The Malibu High School (MHS) robotics team in April became one of the top teams in the world, up from a comparatively low (but still impressive) 77th ranking following the world championships in 2016.
The MHS robotics team placed 15th in its division, 11th in the world in its skills challenge, and No. 5 in the world for its programming skills — a sizable improvement from its 77th place last year and a big accomplishment for the five-man team comprised of seniors Sam Burton, Izzy Putterman and Jaime Le, junior Louie Putterman, and freshman Ben Burton.
This past April 19-22, the MHS robotics team competed for the second time at the VEX Robotics World Championship in Louisville, Ken. and made school history.
“The competition went really well. We competed at a higher level than we have ever done before and we were able to out-compete the majority of other teams. Our record last year at Worlds was 3-7, which placed us in 77th place in our division. This year, we flipped that record, going 7-3, putting us in 15th place in our division,” explained Le, who also competed last year in the tournament.
Through a series of round robin tournament matches, teams competed against each other and attempted to throw the most three-dimensional stars and cubes across a fence before time ran out. With challengers from around the globe, the MHS team fought hard to represent Malibu on the world stage.
“The whole event was a great experience,” captain Sam Burton noted. “We competed with teams from across the globe, including China, the U.K. and the UAE. It was also good to reconnect with the teams we’d gotten to know through the season ... One team we had competed with — and tied with before losing to them in the finals — went on to win the whole competition and become the world champions.”
With international competitors came a whole new standard of competition. Putterman explained that the team was not only able to rise to meet the high standard, but was able to exceed it.
“There were definitely some brilliant robots that took the design approach to a new level,” Izzy Putterman said.
First-time world competitors Louie Putterman and Ben Burton saw opportunities for MHS robotics’ future.
“[The tournament] was cool to see all the different teams with all their robots ... It was fun being on the team this year, and hopefully next year we can get to worlds again,” Ben Burton said.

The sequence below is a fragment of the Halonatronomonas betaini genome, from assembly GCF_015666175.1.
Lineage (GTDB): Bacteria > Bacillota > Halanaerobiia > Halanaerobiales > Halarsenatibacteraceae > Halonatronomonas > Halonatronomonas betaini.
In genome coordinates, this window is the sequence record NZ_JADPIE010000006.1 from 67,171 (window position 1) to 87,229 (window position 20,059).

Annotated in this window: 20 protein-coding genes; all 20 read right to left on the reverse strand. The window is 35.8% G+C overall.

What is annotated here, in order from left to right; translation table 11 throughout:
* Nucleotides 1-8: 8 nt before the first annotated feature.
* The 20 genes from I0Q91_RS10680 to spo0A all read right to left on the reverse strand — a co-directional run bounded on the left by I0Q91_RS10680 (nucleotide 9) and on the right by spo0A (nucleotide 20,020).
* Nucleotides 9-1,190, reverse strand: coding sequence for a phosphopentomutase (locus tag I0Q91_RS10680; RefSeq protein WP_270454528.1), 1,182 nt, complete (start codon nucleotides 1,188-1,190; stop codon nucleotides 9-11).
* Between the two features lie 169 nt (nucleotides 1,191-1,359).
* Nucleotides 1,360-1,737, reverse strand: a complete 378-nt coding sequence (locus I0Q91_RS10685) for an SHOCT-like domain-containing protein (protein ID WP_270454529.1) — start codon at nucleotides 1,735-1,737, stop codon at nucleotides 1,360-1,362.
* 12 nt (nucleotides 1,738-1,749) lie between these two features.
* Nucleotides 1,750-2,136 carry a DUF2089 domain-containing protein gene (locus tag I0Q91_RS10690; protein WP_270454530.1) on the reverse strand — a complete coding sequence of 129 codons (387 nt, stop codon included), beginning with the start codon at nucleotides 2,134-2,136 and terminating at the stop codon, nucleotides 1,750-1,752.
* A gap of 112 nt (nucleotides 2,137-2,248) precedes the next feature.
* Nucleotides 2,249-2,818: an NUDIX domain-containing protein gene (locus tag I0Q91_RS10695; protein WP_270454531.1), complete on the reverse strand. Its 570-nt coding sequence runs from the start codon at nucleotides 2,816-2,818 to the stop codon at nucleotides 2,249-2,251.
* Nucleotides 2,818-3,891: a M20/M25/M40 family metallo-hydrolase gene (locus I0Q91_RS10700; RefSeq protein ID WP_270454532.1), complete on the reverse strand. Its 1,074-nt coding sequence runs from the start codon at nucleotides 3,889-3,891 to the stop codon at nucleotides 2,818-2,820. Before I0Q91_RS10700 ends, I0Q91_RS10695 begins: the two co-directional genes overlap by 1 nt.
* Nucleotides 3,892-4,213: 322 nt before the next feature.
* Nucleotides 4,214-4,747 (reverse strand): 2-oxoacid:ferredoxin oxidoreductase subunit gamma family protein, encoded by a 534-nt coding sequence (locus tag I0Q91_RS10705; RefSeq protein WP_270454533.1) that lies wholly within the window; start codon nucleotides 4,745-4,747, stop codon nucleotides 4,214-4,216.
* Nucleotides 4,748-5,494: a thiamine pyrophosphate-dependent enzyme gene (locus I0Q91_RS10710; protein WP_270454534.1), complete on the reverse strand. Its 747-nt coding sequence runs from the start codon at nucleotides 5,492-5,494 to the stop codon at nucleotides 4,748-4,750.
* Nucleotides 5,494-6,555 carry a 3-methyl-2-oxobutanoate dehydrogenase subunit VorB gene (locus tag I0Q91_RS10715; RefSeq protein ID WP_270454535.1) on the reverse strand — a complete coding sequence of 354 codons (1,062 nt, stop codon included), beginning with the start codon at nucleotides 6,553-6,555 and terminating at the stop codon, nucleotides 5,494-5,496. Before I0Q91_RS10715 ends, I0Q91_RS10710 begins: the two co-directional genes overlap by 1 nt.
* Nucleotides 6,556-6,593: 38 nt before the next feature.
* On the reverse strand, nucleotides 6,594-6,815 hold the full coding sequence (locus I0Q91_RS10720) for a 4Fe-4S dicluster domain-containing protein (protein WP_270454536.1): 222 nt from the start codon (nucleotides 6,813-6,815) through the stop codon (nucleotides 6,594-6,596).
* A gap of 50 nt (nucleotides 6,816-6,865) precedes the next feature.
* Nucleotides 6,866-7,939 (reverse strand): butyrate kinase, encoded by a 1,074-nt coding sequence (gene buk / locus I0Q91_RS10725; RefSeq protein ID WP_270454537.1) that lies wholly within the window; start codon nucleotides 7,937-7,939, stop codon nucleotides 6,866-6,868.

Louie Putterman, who is following in his brothers’ footsteps, is the third member of his family to make history on the MHS robotics team; his brothers Harry and Izzy both competed in the 2016 VEX Robotics World Championships.
“It would be amazing for our robotics program to be able to reach the world championships three years in a row, but this will take a lot of work,” said Louie Putterman.
With the help of coach John Burton, a lifelong programmer, and advisor Brian Corrigan, the team was able to make their mark on the international level.
“Overall, I think in the end [this was] an improvement over last year … It just shows their dedication to the hundreds of hours they put in and John Burton put in. Just like last year, they worked a ton,” noted Corrigan, who also teachers physics and engineering at MHS.
These accomplishments did not come easy. With language barriers among the teams and primarily an initial issue with the static of the fields, which slowed many robots down, the MHS team was forced to think on their feet and quickly came up with alternative methods to continue on in the tournament, according to the Malibu team.
Malibu seniors are hopeful that the two-year-old MHS robotics team will continue on long after they graduate.
“Jaime, Sam and I have brought the club to a good spot. Ben and Louie are going to lead the club next year and hopefully more people join in,” Izzy Putterman said.
“My main hope is that this robotics program becomes a large and integral part of our campus and society of Malibu High,” Le concluded.